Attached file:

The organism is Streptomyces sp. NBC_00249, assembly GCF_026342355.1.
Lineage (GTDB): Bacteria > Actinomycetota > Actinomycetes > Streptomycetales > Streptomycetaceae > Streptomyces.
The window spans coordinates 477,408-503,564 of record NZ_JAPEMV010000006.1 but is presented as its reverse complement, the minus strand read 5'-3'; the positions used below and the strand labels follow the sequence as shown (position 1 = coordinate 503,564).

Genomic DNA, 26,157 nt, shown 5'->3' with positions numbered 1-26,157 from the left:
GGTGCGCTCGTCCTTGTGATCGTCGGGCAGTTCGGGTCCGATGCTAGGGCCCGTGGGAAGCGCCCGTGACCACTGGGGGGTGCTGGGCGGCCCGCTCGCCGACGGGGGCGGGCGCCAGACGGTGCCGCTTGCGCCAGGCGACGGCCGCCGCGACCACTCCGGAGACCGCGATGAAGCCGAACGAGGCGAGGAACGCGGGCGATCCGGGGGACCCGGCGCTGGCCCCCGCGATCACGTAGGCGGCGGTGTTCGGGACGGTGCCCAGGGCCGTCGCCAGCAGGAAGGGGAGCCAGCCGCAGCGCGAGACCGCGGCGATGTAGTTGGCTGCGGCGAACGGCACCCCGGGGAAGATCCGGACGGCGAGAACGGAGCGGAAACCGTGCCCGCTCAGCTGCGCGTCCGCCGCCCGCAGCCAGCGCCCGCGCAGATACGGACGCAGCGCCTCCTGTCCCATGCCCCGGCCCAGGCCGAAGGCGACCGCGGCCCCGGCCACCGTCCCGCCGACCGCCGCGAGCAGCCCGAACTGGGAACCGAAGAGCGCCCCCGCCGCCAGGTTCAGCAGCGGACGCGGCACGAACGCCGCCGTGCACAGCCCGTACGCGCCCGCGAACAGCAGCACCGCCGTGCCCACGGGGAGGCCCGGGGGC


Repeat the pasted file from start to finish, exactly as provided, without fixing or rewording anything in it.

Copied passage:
The organism is Streptomyces sp. NBC_00249, assembly GCF_026342355.1.
Lineage (GTDB): Bacteria > Actinomycetota > Actinomycetes > Streptomycetales > Streptomycetaceae > Streptomyces.
The window spans coordinates 477,408-503,564 of record NZ_JAPEMV010000006.1 but is presented as its reverse complement, the minus strand read 5'-3'; the positions used below and the strand labels follow the sequence as shown (position 1 = coordinate 503,564).

Genomic DNA, 26,157 nt, shown 5'->3' with positions numbered 1-26,157 from the left:
GGTGCGCTCGTCCTTGTGATCGTCGGGCAGTTCGGGTCCGATGCTAGGGCCCGTGGGAAGCGCCCGTGACCACTGGGGGGTGCTGGGCGGCCCGCTCGCCGACGGGGGCGGGCGCCAGACGGTGCCGCTTGCGCCAGGCGACGGCCGCCGCGACCACTCCGGAGACCGCGATGAAGCCGAACGAGGCGAGGAACGCGGGCGATCCGGGGGACCCGGCGCTGGCCCCCGCGATCACGTAGGCGGCGGTGTTCGGGACGGTGCCCAGGGCCGTCGCCAGCAGGAAGGGGAGCCAGCCGCAGCGCGAGACCGCGGCGATGTAGTTGGCTGCGGCGAACGGCACCCCGGGGAAGATCCGGACGGCGAGAACGGAGCGGAAACCGTGCCCGCTCAGCTGCGCGTCCGCCGCCCGCAGCCAGCGCCCGCGCAGATACGGACGCAGCGCCTCCTGTCCCATGCCCCGGCCCAGGCCGAAGGCGACCGCGGCCCCGGCCACCGTCCCGCCGACCGCCGCGAGCAGCCCGAACTGGGAACCGAAGAGCGCCCCCGCCGCCAGGTTCAGCAGCGGACGCGGCACGAACGCCGCCGTGCACAGCCCGTACGCGCCCGCGAACAGCAGCACCGCCGTGCCCACGGGGAGGCCCGGGGGC